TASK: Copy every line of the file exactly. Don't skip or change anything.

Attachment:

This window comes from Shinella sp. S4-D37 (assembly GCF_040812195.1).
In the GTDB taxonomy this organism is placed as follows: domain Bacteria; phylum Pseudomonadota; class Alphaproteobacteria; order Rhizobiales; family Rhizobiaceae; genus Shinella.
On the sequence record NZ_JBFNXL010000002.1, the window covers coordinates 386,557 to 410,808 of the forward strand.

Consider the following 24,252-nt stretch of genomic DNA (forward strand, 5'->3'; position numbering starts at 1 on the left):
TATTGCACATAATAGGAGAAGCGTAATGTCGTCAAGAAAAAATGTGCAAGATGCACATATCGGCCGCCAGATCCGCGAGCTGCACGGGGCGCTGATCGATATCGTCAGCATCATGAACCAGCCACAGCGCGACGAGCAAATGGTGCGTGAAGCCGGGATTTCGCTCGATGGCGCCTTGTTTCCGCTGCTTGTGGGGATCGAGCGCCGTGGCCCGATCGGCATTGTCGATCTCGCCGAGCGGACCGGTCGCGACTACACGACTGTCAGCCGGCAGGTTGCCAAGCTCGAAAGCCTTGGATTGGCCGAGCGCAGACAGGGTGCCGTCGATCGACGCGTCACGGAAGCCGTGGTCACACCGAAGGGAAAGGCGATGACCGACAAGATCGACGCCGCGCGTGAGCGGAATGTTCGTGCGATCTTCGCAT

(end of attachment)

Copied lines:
This window comes from Shinella sp. S4-D37 (assembly GCF_040812195.1).
In the GTDB taxonomy this organism is placed as follows: domain Bacteria; phylum Pseudomonadota; class Alphaproteobacteria; order Rhizobiales; family Rhizobiaceae; genus Shinella.
On the sequence record NZ_JBFNXL010000002.1, the window covers coordinates 386,557 to 410,808 of the forward strand.

Consider the following 24,252-nt stretch of genomic DNA (forward strand, 5'->3'; position numbering starts at 1 on the left):
TATTGCACATAATAGGAGAAGCGTAATGTCGTCAAGAAAAAATGTGCAAGATGCACATATCGGCCGCCAGATCCGCGAGCTGCACGGGGCGCTGATCGATATCGTCAGCATCATGAACCAGCCACAGCGCGACGAGCAAATGGTGCGTGAAGCCGGGATTTCGCTCGATGGCGCCTTGTTTCCGCTGCTTGTGGGGATCGAGCGCCGTGGCCCGATCGGCATTGTCGATCTCGCCGAGCGGACCGGTCGCGACTACACGACTGTCAGCCGGCAGGTTGCCAAGCTCGAAAGCCTTGGATTGGCCGAGCGCAGACAGGGTGCCGTCGATCGACGCGTCACGGAAGCCGTGGTCACACCGAAGGGAAAGGCGATGACCGACAAGATCGACGCCGCGCGTGAGCGGAATGTTCGTGCGATCTTCGCAT